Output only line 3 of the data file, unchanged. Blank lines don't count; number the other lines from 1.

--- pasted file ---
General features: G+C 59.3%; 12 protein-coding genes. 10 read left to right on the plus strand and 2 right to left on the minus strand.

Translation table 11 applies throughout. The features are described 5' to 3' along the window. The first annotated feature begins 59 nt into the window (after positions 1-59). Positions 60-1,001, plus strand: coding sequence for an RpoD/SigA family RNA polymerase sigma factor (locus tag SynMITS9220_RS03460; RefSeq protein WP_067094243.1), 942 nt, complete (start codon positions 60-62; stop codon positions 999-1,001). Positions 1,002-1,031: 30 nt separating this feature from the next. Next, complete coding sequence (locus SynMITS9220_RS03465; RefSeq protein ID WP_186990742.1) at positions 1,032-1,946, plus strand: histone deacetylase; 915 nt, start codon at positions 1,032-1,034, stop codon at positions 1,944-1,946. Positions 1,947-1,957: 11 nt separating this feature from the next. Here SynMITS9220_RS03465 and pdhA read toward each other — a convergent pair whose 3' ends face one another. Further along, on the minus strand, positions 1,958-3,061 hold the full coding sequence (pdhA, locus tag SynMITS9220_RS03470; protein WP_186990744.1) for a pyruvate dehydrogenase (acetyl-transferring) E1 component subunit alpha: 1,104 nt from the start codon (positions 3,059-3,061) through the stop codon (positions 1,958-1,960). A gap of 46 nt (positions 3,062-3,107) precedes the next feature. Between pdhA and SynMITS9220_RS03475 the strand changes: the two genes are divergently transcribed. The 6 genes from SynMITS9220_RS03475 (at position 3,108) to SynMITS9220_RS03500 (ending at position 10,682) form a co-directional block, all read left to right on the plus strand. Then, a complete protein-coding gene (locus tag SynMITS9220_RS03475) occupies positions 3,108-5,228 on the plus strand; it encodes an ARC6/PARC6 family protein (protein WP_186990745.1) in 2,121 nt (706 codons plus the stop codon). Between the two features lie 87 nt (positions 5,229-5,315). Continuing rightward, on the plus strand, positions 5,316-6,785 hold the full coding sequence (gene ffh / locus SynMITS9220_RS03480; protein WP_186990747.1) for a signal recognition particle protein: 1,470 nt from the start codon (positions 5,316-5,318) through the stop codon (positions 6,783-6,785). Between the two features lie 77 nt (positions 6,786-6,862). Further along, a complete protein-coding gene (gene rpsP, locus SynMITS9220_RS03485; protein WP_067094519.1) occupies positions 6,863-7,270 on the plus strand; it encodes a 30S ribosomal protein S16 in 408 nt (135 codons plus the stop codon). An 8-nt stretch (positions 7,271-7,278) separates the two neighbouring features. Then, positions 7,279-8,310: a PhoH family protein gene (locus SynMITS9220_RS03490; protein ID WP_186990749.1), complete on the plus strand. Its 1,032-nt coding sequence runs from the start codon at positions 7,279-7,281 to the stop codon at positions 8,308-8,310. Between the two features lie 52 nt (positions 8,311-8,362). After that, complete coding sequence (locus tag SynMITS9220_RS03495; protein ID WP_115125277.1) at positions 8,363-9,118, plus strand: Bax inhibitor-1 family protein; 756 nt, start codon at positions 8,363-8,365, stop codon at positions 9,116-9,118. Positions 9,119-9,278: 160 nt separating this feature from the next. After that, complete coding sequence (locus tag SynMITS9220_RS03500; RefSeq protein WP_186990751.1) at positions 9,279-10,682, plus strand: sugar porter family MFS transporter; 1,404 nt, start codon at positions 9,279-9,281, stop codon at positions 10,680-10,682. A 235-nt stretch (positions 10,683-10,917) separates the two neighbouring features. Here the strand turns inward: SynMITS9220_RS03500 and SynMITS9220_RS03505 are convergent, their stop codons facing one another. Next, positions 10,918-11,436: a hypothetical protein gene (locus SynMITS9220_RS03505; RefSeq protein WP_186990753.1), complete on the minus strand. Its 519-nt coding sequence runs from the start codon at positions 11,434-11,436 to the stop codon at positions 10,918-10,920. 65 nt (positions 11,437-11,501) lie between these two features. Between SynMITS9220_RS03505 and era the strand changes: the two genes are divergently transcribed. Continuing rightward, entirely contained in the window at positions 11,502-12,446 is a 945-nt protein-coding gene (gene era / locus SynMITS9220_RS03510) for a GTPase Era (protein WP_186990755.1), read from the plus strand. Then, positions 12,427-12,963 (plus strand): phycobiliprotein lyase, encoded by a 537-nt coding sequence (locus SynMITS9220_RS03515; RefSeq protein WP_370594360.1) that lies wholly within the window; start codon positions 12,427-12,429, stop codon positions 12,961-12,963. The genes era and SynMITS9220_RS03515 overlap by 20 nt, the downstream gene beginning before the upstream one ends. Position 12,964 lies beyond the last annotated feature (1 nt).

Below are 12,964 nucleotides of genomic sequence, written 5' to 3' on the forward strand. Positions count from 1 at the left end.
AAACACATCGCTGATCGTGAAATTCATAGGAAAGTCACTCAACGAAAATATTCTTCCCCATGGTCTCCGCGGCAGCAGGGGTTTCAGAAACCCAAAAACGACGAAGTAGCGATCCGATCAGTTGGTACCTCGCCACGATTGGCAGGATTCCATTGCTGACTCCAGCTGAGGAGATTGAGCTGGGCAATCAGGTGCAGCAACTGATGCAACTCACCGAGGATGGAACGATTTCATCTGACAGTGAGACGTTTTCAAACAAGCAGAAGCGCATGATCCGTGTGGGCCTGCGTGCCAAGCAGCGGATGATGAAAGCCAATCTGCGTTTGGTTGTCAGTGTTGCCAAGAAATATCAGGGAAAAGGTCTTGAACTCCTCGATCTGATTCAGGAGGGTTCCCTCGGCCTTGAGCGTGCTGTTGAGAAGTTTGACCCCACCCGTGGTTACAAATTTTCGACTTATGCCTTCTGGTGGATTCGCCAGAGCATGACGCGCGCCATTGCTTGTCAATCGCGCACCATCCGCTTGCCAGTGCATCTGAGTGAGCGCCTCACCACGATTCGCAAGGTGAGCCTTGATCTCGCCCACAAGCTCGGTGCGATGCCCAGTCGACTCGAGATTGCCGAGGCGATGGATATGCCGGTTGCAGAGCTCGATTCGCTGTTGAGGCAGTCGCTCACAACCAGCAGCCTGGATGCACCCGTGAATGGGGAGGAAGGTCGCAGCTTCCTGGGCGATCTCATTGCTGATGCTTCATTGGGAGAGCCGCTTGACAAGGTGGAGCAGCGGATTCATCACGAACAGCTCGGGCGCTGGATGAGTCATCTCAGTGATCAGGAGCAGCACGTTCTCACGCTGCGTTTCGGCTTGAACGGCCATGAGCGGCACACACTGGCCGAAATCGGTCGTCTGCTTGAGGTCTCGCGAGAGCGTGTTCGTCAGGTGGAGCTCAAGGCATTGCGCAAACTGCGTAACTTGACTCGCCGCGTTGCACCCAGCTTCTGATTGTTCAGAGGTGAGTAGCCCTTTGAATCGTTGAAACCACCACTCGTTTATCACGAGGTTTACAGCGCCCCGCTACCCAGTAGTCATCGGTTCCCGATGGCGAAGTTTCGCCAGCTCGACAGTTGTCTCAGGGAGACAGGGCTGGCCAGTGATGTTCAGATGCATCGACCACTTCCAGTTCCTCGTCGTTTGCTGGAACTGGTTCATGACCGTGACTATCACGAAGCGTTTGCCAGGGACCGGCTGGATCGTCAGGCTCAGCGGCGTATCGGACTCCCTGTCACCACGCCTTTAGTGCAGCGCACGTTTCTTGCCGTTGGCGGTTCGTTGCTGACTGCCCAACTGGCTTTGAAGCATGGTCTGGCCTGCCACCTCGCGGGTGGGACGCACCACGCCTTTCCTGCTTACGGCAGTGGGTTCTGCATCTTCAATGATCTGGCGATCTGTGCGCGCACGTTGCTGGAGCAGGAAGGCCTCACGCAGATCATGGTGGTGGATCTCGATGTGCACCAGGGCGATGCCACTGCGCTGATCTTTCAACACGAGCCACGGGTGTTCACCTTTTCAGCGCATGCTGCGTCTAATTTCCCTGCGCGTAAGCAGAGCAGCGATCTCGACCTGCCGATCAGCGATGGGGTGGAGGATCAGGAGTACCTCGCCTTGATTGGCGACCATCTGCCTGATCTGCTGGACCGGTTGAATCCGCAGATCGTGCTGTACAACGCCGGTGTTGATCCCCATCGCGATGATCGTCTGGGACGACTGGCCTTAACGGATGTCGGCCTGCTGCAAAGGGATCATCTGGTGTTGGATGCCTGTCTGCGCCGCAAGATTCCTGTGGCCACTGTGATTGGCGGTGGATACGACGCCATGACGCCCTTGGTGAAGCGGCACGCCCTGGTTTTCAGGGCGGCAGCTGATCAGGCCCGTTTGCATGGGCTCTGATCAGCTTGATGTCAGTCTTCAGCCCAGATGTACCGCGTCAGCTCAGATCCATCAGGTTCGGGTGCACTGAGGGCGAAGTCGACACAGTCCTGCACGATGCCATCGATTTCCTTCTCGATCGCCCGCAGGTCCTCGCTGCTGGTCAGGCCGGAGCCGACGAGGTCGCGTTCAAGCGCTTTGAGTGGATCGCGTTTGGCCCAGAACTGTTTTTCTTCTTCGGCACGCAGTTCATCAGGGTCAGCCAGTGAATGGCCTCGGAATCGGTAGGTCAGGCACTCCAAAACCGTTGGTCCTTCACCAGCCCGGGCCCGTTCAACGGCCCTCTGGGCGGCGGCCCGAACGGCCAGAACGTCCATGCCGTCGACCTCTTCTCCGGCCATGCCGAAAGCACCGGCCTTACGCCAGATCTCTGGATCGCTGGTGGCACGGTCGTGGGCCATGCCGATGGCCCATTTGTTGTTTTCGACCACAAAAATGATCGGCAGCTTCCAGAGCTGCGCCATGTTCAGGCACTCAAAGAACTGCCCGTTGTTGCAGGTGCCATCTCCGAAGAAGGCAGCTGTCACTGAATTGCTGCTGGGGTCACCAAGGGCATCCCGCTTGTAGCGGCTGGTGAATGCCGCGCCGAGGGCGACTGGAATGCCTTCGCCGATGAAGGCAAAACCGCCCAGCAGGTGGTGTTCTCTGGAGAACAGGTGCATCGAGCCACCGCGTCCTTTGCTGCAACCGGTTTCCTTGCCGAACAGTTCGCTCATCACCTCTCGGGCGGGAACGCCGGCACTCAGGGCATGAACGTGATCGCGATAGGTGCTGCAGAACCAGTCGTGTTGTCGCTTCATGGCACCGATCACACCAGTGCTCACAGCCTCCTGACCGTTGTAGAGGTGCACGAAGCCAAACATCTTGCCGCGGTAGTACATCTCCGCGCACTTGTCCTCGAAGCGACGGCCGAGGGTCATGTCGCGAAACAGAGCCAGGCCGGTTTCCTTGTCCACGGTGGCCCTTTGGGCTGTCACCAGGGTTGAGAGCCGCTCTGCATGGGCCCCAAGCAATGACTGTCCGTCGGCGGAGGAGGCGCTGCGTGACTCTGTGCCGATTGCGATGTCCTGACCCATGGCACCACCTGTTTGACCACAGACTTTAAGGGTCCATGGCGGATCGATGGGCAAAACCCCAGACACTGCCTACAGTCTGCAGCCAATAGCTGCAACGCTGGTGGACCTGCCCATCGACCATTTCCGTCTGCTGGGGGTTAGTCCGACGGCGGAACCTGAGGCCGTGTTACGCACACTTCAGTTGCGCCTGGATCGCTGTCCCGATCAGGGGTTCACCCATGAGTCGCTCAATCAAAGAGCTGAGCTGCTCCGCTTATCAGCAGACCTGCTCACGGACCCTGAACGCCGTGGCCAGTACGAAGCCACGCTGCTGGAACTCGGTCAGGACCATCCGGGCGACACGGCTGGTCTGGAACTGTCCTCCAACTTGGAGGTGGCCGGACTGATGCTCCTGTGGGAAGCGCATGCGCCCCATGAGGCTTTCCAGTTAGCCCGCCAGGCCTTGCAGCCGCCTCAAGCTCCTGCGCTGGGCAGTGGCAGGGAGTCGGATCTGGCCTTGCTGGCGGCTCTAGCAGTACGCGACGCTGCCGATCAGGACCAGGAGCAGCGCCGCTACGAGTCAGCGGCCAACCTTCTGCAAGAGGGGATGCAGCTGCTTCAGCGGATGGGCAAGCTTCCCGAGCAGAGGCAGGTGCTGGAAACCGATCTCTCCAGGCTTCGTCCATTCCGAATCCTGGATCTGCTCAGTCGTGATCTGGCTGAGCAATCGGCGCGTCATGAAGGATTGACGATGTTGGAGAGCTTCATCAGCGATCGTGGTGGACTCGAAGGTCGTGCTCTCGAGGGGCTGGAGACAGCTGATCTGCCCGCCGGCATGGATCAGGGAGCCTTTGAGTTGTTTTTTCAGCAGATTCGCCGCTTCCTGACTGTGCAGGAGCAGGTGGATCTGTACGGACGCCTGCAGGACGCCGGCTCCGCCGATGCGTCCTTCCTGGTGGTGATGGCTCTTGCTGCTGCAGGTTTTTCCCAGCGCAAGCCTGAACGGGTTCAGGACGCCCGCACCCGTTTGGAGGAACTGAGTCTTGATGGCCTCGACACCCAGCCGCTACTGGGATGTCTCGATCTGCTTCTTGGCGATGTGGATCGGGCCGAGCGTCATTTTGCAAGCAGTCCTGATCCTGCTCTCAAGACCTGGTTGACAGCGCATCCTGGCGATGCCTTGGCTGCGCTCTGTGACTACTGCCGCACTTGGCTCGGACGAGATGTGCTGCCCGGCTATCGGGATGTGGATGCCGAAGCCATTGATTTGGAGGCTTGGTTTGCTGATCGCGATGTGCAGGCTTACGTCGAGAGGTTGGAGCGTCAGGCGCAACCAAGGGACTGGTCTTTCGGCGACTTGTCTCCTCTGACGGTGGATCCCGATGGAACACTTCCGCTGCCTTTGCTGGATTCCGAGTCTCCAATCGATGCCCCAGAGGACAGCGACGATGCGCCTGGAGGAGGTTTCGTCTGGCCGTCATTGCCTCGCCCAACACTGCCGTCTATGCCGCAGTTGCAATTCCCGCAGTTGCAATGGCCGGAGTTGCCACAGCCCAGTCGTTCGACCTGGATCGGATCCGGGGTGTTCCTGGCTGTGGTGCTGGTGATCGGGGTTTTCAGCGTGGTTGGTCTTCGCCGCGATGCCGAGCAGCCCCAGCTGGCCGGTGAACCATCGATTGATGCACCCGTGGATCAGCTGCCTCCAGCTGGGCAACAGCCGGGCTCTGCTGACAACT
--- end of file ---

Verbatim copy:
Below are 12,964 nucleotides of genomic sequence, written 5' to 3' on the forward strand. Positions count from 1 at the left end.